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CURIOUS about fostering? Want to know more about what it is like to foster in Wiltshire? Now you can find out from the comfort of your own home by joining a live question and answer session this week.
The session is on Thursday 21 May from 7:30pm via this link Join the Wiltshire Council fostering information webinar
Cllr Pauline Church, Cabinet Member for Children, Education and Skills said: “Wiltshire Council has improved the support and benefits available to foster cares and will be holding a live question and answer session on Thursday. People can put questions to the fostering team.
“During the session, a foster carer will also be sharing their stories, giving insights into the highs and lows, the challenges and rewards of being a foster carer.
“We have recently launched a campaign to recruit 100 more foster carers over three years and we know there are people out there who may be considering fostering – we’d like them to get involved and find out more.”
The campaign, with the hashtag #FosterFor Wiltshire is accompanied by an improved pay structure for foster carers and support and benefits.
People can foster if they have a spare room, are over 21 and have space in their heart to foster. Wiltshire Council is also considering changes brought in by the government so that some fostering assessments can be completed more quickly.
Selina and Justin Kirkbride have been foster carers with Wiltshire Council for just under three years and said: “We have a sense of purpose when we have children staying with us. When they first come, they can be quite traumatised, but being able to look back to see the difference you have made and the confidence you have given the children, building their confidence and seeing some children settled in a new adopted family is very rewarding”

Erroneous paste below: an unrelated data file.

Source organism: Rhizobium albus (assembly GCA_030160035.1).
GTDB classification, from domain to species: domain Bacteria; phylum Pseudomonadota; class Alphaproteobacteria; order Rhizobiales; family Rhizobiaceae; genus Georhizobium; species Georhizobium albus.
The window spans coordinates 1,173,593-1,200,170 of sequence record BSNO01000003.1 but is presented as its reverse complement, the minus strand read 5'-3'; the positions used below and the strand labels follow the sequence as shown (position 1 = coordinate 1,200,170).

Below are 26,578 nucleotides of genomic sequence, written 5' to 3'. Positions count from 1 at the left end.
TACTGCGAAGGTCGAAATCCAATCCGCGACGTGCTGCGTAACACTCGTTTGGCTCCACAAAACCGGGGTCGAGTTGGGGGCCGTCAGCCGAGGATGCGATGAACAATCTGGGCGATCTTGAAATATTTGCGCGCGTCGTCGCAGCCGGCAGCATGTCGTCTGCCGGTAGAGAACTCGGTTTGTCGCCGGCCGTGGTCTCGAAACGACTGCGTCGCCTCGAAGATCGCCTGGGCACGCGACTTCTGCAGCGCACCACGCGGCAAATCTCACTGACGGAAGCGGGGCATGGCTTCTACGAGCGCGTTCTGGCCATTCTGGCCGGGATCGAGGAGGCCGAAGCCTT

Anyone thinking about fostering or who wants to know more can join the fostering information webinar and ask questions of the foster care team.
The session follows a successful online session on 12 May where people asked a range of questions. The sessions are taking place during Foster Care Fortnight.
People can find out more information by:
We have been fostering for three years in August. The years have gone quickly, and we have fostered six children in total, all short-term. One was for 10 months, another was for 14 months and one was for three weeks, which was as an emergency. We have two children with us now. We foster children who are preschool and younger primary aged children, up to aged 8. We have fields with horses around us and live in a thatched cottage. We keep hens which we find ideal but not all the children want to be here at first they find It hard being away from home. Living in the country is great for the little ones. We have fostered older children but are more comfortable with the younger ones.